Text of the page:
What advice would you give to merchants who are not used to dealing with foreigners?

Don’t be afraid of foreigners. Most of them are interested in Japan, That’s why they are here. Don’t worry if you can’t speak foreign languages. Just smile and speak to them in Japanese. You’ll manage somehow.

© Japan Today

©2019 GPlusMedia Inc.


8 Comments
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Foreigners should be made to pay sells tax. That's the best argument for a sales tax, in fact, so as to help subsidize the economy on the backs of the tourists.

0 ( +3 / -4 )

This is to help boost tourism.

0 ( +1 / -1 )

"Compared with the European Union, Japan’s system has the advantage of having the product sold at the tax-free price at the time of purchase instead of collecting a refund upon departure"

Didn't anyone else notice the obvious falsity of this claim of superiority? What about the Japanese who live abroad? I'm a Brit, but am not resident in Britain, so when I go back to the UK, I do lots of shopping and I don't have to "show your [my] passport" or have anyone "fill[s] out a form which is attached to your [my] passport." I simply keep the receipts and, of course, the goods, and when I leave the country I show both to the authorities and get my money back.

Mr. Nitsu, could you please answer the following question? Under the typically heavy-handed Japanese system that is about to be introduced over here, how does a non-resident Japanese get his/her tax back?

-3 ( +1 / -4 )

I think getting the discount up front is a great idea, back in Cda the govt doesn't make it easy for tourists to get their money back when they leave, unless its changed lately, hell I don't even bother anymore after the last time I did it after buying a camera all the walking around the airport to try & find the customs office which was very well hidden!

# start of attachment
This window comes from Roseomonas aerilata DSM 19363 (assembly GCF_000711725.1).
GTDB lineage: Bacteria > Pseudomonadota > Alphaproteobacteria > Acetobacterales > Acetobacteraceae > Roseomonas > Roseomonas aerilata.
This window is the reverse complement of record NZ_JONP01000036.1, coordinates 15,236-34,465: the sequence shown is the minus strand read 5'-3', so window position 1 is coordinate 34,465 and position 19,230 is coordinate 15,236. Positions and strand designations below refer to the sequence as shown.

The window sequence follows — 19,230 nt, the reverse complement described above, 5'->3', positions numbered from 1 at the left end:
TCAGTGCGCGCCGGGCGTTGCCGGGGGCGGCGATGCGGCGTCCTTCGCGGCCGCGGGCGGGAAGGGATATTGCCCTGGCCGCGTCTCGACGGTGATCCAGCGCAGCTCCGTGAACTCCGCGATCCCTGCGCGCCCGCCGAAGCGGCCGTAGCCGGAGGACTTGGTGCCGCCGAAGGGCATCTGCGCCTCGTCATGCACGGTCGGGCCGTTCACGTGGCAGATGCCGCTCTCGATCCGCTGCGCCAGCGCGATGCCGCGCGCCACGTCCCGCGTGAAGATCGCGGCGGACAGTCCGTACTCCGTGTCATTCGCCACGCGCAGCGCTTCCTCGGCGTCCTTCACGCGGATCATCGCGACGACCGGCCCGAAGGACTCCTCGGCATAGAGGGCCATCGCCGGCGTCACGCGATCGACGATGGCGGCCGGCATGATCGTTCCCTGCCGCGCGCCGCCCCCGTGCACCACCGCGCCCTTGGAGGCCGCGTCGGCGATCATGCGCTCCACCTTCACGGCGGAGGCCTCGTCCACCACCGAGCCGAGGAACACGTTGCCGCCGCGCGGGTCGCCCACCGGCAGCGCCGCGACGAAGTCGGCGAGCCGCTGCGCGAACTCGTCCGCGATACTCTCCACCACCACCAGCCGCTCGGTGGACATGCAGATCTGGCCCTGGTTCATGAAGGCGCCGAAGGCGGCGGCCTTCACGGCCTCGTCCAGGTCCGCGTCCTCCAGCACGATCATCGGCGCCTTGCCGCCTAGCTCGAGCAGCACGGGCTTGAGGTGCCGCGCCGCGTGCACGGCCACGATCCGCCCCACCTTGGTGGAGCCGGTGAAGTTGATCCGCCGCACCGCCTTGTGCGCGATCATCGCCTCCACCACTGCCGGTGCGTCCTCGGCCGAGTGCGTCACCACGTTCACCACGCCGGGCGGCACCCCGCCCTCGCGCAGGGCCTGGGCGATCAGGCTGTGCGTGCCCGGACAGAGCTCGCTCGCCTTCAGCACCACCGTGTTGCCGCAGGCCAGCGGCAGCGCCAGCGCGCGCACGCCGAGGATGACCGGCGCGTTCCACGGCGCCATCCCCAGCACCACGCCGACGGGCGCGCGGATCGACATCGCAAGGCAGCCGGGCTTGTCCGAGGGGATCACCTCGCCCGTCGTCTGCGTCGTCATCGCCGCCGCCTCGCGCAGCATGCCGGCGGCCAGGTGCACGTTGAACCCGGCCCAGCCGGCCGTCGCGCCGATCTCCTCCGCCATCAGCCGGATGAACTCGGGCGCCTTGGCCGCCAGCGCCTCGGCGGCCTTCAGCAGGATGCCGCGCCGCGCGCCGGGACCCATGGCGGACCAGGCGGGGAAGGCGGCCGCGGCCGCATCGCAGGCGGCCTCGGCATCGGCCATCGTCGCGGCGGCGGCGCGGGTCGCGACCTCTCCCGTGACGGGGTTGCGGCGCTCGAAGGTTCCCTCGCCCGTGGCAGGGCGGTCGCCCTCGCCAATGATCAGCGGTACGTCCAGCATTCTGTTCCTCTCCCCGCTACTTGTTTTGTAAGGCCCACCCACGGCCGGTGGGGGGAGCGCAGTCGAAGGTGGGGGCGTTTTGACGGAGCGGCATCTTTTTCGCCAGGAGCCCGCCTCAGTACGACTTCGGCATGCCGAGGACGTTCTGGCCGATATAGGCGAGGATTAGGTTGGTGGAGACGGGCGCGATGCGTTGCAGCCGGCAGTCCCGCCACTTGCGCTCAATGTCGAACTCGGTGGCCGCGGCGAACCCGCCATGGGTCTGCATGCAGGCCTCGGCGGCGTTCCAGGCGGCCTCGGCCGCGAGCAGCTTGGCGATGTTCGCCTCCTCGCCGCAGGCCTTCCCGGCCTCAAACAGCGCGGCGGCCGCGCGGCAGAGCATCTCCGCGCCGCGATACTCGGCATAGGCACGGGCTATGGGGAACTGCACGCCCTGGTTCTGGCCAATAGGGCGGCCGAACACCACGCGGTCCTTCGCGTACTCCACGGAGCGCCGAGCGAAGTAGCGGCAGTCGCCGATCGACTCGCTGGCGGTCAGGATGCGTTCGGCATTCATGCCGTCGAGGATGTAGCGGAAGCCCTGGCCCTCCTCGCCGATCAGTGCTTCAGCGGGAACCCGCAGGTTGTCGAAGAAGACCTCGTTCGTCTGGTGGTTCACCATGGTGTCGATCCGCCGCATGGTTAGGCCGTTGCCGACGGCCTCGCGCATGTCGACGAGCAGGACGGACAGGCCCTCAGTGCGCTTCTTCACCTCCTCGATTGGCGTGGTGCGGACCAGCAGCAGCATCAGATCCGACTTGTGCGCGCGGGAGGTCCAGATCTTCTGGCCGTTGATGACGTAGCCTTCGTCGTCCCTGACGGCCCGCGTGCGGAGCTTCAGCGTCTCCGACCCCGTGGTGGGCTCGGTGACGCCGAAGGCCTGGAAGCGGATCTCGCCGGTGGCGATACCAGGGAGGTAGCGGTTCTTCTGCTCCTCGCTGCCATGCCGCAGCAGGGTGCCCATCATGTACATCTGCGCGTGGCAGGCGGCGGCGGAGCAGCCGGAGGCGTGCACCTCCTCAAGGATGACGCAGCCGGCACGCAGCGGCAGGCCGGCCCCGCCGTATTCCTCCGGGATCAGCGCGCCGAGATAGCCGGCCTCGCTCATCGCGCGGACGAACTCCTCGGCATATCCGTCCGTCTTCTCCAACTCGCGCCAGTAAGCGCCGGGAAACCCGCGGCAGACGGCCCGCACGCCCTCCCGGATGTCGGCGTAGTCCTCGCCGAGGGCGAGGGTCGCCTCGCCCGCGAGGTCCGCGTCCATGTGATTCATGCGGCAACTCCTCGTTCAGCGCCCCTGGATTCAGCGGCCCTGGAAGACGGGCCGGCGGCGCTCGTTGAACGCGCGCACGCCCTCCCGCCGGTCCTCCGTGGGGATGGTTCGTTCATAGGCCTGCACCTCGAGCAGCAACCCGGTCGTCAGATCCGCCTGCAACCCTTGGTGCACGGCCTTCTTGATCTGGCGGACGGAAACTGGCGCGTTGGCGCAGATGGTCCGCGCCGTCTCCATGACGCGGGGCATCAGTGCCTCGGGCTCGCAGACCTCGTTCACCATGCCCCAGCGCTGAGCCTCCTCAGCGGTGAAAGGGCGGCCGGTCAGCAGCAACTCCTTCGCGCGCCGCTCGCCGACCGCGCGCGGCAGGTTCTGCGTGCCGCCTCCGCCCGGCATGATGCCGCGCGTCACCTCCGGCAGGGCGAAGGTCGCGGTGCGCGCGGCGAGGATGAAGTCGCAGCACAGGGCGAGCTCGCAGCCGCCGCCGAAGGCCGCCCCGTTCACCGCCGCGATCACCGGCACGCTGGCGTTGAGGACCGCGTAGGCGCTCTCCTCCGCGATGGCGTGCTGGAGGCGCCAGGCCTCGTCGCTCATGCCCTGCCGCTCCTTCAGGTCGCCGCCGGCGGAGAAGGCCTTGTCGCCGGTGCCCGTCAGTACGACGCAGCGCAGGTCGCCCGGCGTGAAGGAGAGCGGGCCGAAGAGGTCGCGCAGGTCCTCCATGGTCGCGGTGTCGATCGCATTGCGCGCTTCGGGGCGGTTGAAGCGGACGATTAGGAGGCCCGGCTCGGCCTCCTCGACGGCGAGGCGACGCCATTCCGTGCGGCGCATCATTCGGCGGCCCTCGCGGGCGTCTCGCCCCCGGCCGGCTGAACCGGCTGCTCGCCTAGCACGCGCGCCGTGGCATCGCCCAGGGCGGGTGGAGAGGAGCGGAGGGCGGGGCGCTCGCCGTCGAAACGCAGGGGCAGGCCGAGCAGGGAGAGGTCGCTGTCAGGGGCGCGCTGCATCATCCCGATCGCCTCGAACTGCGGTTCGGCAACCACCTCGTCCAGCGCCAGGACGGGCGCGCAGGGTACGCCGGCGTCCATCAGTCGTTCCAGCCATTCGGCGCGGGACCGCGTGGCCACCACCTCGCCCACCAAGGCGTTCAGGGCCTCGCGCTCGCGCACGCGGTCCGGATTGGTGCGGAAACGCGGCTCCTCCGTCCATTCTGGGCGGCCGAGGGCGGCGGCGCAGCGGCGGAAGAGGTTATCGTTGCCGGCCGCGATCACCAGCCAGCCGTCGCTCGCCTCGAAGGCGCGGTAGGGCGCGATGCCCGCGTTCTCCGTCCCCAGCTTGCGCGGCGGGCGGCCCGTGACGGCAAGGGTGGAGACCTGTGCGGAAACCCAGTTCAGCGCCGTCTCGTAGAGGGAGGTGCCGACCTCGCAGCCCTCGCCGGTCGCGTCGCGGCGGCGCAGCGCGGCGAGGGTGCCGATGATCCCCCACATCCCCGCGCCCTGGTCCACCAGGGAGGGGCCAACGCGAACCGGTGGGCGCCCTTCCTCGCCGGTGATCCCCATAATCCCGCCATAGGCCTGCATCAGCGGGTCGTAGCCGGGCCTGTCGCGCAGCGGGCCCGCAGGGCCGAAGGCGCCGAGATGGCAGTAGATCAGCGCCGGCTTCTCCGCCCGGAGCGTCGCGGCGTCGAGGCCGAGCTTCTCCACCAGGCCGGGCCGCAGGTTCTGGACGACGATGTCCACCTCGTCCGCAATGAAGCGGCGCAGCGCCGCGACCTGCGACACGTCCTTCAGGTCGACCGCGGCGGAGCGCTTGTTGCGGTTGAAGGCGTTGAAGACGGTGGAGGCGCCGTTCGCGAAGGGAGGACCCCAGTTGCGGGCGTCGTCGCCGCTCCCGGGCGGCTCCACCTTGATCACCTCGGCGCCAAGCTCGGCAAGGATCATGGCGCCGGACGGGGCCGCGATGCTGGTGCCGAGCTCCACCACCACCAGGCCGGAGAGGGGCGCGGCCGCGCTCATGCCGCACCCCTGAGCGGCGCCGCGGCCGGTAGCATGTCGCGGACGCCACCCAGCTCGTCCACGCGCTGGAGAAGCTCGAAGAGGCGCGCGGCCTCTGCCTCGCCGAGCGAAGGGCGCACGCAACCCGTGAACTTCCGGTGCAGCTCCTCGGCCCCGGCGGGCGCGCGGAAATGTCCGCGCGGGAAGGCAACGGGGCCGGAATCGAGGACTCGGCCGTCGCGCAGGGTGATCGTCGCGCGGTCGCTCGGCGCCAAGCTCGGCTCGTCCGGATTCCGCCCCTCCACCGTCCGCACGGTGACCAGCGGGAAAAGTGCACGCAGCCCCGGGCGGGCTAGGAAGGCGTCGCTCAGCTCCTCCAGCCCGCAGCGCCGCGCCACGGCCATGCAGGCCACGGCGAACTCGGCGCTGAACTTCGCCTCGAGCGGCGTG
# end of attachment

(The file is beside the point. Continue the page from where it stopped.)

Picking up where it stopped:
So now I don't really bother buying much when I go home other than food/drinks for the most part!

2 ( +2 / -0 )

Mr. Nitsu, could you please answer the following question? Under the typically heavy-handed Japanese system that is about to be introduced over here, how does a non-resident Japanese get his/her tax back?

As TOURISTS never pay the 8% tax in the first place, TOURISTS can never get it "back". I thought the article was pretty clear on that. Being a "non-resident Japanese" means you're at least a permanent resident elsewhere, right? If you're currently a Japanese citizen and you want to be treated as a tourist in Japan, you better become a citizen of some other country.

1 ( +1 / -0 )

Fadamor,

What do you mean, "TOURISTS never pay the 8% tax"? They pay it on almost everything they buy in Japan (except at some special stores in places like Akihabara). Has anyone ever heard of a TOURIST (your capitals) saying to a checkout person, "Please discount that total by 8%. I'm a tourist." It would certainly be fun to try.

-2 ( +0 / -2 )

Seems misguided. People come here to have a good time and are ready to spend money. They don't really care about the tax, and may pay even more back home. What they DONT want to do is have to worry about wasting their time on forms.

Sounds like bureaucratic overkill.

2 ( +2 / -0 )

so if a tourist come to japan visits a friend, then buys a load of goods for there friend and then throws away the receipts, is there going to be any comeback? i don't think so and whos going to check? I think the money should be redeemed at the airport, not at the stores.

0 ( +0 / -0 )